Background check laws by state > Michigan
Last Updated: June 2017
Employers that are either located in Michigan or hiring Michigan residents must abide by the Federal FCRA, and they should consider the following state laws. For more information on Michigan state laws, please visit the state legislature.
Michigan Complied Laws Act 453 - 37.2205a Employer, employment agency, or labor organization; record of information regarding misdemeanor arrest, detention, or disposition; failure to recite or acknowledge information; “law enforcement agency” defined.
An employer, employment agency, or labor organization, other than a law enforcement agency of this state or a political subdivision of this state, shall not in connection with the terms, conditions, or privileges of employment or membership request, make or maintain a record of information regarding a misdemeanor arrest, detention, or disposition where a conviction did not result. A person is not guilty of perjury or otherwise for giving a false statement by failing to recite or acknowledge information the person has a civil right to withhold by this section. This section does not apply to information relative to a felony charge before conviction or dismissal.
This is not a law that regulates CRAs. The responsibility for compliance is on the employer.
In other words:
Employers in Michigan cannot ask for, assemble or keep information on an applicant’s misdemeanor arrests, detentions, or dispositions that did not result in convictions. However, CRAs may still report on felony charges that have not yet resulted in conviction or dismissal.
If you find that your criminal records are incorrect or incomplete and you would like to take action, you should contact the specific jurisdiction in which the records were originally filed.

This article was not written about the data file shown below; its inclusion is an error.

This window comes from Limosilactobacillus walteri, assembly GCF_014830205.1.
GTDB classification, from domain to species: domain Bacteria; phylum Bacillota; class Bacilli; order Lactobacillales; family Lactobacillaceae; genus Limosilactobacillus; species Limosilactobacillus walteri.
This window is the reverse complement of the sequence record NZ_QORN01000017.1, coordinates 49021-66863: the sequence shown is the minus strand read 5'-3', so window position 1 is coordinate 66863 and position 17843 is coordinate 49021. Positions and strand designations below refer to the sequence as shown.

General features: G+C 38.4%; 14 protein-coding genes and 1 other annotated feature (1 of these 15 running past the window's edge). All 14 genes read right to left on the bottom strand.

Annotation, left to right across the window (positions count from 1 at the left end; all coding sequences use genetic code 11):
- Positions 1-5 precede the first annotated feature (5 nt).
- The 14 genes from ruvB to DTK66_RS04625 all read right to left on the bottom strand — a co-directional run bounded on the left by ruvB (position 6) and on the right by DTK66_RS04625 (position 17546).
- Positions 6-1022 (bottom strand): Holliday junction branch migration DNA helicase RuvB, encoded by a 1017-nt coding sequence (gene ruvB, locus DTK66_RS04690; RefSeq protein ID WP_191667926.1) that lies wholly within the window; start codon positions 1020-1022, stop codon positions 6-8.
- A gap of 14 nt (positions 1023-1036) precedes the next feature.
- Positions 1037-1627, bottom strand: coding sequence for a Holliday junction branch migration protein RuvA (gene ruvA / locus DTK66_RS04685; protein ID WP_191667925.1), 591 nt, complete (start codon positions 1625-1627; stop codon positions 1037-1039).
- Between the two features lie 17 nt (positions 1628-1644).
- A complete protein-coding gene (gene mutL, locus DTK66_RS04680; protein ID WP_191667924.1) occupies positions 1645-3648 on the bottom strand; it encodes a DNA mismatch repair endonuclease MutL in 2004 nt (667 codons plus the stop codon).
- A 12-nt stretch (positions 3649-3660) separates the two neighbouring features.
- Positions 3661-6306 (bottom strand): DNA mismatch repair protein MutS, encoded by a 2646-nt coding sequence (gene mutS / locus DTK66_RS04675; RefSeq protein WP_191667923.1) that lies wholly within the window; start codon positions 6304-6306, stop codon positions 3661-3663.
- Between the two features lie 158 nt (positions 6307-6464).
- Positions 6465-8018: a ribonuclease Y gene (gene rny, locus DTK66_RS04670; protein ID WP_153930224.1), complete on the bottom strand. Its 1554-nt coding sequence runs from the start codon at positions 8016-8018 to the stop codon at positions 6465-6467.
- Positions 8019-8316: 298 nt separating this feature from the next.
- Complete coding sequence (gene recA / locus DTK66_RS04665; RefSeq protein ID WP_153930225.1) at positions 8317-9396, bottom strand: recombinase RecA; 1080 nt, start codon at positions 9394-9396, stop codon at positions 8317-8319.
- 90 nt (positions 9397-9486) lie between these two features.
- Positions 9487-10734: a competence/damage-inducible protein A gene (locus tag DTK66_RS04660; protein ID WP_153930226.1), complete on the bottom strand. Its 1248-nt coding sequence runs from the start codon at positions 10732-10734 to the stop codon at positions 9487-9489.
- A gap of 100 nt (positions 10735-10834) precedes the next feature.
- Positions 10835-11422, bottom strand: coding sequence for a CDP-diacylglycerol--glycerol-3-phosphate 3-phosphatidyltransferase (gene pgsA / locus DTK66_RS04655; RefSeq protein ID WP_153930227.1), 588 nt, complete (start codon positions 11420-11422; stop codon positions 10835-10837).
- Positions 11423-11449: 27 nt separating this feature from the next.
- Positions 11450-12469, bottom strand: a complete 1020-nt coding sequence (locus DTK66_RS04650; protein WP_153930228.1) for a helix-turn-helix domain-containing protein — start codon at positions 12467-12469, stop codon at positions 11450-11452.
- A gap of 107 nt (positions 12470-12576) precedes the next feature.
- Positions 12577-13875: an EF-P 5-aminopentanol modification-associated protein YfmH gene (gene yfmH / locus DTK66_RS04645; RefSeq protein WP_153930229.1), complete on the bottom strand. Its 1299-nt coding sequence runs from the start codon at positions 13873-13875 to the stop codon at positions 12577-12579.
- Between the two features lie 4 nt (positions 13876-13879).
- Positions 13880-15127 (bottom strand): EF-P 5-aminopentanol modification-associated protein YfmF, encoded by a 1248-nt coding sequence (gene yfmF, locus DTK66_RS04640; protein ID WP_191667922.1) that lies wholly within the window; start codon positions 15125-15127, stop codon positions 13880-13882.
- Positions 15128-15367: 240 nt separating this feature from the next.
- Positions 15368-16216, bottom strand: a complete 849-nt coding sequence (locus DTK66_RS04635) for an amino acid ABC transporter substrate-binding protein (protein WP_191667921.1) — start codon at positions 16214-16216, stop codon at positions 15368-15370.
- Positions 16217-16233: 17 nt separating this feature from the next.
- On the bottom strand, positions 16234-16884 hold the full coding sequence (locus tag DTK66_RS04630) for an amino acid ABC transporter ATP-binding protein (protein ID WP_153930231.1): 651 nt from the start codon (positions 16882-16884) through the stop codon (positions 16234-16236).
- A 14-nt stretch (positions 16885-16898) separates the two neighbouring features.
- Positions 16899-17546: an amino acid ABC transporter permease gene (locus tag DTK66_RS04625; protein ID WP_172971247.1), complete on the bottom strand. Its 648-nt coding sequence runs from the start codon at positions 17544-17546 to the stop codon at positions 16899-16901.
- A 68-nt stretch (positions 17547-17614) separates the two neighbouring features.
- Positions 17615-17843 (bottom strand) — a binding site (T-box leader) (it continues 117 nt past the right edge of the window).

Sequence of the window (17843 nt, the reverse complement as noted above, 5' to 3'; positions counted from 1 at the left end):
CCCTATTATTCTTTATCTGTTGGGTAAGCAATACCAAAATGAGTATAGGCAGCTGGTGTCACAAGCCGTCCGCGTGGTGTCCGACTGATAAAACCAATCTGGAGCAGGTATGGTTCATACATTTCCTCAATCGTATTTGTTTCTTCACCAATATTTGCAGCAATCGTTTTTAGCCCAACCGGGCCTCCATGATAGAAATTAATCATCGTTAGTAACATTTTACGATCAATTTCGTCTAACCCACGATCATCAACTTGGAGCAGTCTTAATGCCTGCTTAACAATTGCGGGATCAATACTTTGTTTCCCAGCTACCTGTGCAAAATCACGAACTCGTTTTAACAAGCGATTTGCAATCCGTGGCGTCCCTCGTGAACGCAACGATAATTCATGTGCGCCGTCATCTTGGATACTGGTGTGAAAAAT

Feel free to take a look at some of these resources for more information:
Procedure to check criminal history records
Procedure without fingerprints
Procedure to set aside a conviction
Suppression of records (nonpublic)
Procedure to correct a court disposition
All of the following are included in civil records: judgments, liens, evictions, family and small claims cases. If you would like to dispute a record, contact the court in which the record was filed.
In order to set a standard around hiring policies, the federal government has created the Fair Credit Reporting Act or FCRA to monitor and protect both employers and job seekers. With this law, individuals are protected from unfair workplace discrimination and data breaches of their private, sensitive information. Interested in learning more? Check out GoodHire’s 10-step process for legally obtaining background reports. Be sure to read the official FCRA full text or summary legal document for more details.
Find any court in the USA: Court Locator Tool http://www.uscourts.gov/court_locator/CourtLocatorSearch.aspx
GoodHire tries to update and correct the information provided for this state regularly, but we cannot make the guarantee that everything is fully up-to-date. Laws and regulations change often. This information is not meant to be used as legal advice, solicitation, or advertising. We always recommend speaking to a lawyer before taking any legal action. Please contact us if you find something that is incorrect or out-of-date on our site.